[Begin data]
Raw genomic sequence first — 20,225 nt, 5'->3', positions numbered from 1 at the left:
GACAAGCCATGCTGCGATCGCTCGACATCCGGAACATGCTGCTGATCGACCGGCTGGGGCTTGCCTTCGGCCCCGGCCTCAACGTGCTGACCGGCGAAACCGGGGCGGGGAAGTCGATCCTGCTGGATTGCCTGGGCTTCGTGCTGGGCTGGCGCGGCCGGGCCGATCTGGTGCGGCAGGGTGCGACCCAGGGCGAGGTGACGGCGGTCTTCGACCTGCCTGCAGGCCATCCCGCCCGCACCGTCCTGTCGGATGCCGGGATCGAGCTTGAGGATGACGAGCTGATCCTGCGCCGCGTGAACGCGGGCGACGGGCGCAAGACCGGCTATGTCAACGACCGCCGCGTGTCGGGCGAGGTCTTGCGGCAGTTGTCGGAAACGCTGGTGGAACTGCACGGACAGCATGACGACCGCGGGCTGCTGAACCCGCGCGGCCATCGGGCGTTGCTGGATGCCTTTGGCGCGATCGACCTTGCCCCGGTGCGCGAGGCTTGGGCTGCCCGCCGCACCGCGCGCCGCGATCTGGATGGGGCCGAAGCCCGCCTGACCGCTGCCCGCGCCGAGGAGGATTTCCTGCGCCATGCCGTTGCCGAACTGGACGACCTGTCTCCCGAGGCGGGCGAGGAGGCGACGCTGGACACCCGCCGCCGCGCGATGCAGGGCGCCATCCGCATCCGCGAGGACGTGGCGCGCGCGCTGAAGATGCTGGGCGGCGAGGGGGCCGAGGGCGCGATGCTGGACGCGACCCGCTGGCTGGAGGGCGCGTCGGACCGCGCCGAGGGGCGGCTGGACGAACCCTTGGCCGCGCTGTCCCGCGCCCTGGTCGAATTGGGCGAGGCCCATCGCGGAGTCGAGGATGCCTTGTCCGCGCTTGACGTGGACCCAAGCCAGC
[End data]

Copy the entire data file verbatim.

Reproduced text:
Raw genomic sequence first — 20,225 nt, 5'->3', positions numbered from 1 at the left:
GACAAGCCATGCTGCGATCGCTCGACATCCGGAACATGCTGCTGATCGACCGGCTGGGGCTTGCCTTCGGCCCCGGCCTCAACGTGCTGACCGGCGAAACCGGGGCGGGGAAGTCGATCCTGCTGGATTGCCTGGGCTTCGTGCTGGGCTGGCGCGGCCGGGCCGATCTGGTGCGGCAGGGTGCGACCCAGGGCGAGGTGACGGCGGTCTTCGACCTGCCTGCAGGCCATCCCGCCCGCACCGTCCTGTCGGATGCCGGGATCGAGCTTGAGGATGACGAGCTGATCCTGCGCCGCGTGAACGCGGGCGACGGGCGCAAGACCGGCTATGTCAACGACCGCCGCGTGTCGGGCGAGGTCTTGCGGCAGTTGTCGGAAACGCTGGTGGAACTGCACGGACAGCATGACGACCGCGGGCTGCTGAACCCGCGCGGCCATCGGGCGTTGCTGGATGCCTTTGGCGCGATCGACCTTGCCCCGGTGCGCGAGGCTTGGGCTGCCCGCCGCACCGCGCGCCGCGATCTGGATGGGGCCGAAGCCCGCCTGACCGCTGCCCGCGCCGAGGAGGATTTCCTGCGCCATGCCGTTGCCGAACTGGACGACCTGTCTCCCGAGGCGGGCGAGGAGGCGACGCTGGACACCCGCCGCCGCGCGATGCAGGGCGCCATCCGCATCCGCGAGGACGTGGCGCGCGCGCTGAAGATGCTGGGCGGCGAGGGGGCCGAGGGCGCGATGCTGGACGCGACCCGCTGGCTGGAGGGCGCGTCGGACCGCGCCGAGGGGCGGCTGGACGAACCCTTGGCCGCGCTGTCCCGCGCCCTGGTCGAATTGGGCGAGGCCCATCGCGGAGTCGAGGATGCCTTGTCCGCGCTTGACGTGGACCCAAGCCAGC